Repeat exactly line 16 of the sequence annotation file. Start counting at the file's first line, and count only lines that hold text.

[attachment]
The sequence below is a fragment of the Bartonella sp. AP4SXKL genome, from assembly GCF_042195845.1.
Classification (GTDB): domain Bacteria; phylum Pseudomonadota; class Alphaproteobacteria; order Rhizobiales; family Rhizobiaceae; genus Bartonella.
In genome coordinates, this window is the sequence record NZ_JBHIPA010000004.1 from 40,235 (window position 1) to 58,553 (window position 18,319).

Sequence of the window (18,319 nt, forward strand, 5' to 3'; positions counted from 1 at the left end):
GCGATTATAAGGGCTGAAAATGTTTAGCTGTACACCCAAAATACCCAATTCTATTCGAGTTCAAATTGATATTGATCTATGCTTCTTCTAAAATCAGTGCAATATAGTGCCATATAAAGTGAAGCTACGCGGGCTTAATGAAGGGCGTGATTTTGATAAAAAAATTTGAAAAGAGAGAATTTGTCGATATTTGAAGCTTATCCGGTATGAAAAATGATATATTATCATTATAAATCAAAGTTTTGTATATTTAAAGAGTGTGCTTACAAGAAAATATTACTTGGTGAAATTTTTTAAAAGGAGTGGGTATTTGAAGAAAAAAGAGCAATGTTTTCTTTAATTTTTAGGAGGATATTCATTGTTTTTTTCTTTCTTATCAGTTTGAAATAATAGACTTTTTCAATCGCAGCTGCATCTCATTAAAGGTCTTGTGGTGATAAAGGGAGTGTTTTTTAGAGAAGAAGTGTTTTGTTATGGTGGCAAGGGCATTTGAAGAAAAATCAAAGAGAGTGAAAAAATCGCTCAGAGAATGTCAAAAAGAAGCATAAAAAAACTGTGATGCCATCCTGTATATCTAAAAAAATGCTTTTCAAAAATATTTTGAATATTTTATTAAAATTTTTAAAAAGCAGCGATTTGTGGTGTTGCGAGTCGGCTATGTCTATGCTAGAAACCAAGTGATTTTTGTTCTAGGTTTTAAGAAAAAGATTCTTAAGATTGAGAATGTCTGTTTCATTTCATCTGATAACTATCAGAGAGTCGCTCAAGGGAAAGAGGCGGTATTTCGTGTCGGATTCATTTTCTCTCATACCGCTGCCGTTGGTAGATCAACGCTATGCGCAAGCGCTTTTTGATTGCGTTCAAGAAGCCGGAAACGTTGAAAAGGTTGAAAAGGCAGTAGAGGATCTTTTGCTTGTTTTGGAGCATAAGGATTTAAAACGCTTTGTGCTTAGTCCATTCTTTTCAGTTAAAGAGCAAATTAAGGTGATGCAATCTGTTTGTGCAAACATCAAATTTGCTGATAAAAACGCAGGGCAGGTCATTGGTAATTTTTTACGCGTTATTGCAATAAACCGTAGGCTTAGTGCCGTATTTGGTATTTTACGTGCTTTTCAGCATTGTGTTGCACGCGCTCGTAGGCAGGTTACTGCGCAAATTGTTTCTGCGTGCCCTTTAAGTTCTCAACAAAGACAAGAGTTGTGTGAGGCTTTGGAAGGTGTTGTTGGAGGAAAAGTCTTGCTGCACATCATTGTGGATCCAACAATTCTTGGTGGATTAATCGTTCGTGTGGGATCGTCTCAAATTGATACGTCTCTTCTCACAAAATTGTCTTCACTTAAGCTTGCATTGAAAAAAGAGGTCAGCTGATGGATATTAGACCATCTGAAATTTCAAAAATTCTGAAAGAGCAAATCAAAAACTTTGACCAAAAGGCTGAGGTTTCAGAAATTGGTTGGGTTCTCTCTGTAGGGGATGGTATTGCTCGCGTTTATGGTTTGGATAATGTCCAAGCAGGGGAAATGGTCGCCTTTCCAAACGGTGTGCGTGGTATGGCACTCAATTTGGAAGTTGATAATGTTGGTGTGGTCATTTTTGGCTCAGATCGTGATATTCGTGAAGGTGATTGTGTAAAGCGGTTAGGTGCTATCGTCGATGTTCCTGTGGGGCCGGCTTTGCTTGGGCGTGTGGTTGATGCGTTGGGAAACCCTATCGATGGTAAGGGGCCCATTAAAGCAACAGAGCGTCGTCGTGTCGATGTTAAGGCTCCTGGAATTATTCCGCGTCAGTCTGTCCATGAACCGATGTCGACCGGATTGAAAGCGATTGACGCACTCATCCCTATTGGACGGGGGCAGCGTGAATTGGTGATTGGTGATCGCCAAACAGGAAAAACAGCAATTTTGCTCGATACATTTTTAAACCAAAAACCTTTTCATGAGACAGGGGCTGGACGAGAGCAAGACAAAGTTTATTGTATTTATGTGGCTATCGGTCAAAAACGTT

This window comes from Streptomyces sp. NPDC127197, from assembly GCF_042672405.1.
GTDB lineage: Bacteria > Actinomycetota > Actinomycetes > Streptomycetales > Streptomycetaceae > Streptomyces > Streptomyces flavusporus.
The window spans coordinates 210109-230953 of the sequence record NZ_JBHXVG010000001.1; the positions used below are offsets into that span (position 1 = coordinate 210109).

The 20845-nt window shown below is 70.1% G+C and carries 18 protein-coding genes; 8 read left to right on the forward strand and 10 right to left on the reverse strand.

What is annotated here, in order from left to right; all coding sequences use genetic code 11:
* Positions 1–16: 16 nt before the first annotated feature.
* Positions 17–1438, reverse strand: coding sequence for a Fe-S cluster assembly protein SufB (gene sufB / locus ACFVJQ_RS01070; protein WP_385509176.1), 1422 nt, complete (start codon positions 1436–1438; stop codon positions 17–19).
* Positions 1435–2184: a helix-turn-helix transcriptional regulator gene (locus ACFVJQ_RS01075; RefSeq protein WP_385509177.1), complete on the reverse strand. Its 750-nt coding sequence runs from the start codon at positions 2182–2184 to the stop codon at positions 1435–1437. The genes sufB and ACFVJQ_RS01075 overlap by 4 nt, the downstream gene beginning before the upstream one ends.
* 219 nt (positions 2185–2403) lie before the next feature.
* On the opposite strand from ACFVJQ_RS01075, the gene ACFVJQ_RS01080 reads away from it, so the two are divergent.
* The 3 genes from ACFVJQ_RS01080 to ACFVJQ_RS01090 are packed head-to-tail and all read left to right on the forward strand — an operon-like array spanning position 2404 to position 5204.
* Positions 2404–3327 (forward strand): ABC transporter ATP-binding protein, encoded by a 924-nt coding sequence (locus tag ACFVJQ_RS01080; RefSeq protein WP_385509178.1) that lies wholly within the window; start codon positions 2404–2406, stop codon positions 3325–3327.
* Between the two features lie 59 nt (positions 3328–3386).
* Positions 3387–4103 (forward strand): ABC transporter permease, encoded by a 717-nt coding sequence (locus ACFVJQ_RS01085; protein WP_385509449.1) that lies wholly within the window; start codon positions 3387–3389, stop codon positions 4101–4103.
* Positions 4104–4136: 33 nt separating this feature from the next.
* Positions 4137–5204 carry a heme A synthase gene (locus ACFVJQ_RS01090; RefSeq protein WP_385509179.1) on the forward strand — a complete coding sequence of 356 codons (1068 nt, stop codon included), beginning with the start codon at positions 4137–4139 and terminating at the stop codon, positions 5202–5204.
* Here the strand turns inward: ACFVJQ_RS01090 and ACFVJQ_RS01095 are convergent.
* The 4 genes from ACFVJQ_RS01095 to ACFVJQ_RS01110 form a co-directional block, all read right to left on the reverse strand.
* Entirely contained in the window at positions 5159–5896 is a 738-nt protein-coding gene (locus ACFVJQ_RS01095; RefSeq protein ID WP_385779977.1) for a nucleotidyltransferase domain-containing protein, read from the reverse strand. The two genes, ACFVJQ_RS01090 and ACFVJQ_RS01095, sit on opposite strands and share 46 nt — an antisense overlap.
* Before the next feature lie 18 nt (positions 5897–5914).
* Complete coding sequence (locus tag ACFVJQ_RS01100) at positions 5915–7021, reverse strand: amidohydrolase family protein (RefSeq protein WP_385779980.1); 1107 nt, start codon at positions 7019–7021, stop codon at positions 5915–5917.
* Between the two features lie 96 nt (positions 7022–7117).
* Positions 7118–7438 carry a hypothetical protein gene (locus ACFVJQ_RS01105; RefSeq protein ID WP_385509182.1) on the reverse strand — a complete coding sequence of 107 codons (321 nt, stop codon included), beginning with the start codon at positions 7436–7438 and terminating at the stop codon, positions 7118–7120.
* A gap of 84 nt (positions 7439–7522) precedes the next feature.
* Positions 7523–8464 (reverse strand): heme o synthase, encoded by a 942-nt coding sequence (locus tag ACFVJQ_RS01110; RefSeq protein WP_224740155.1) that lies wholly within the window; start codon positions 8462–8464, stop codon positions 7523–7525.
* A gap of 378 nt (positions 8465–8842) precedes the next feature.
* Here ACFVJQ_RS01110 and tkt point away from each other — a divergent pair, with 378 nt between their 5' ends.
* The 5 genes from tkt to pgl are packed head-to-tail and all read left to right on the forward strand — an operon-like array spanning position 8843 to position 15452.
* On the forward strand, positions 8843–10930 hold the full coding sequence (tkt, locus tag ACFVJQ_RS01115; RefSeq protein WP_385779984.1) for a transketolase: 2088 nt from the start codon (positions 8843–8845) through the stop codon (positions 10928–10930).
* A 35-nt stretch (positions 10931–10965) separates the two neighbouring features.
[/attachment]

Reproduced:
* The 3 genes from ACFVJQ_RS01080 to ACFVJQ_RS01090 are packed head-to-tail and all read left to right on the forward strand — an operon-like array spanning position 2404 to position 5204.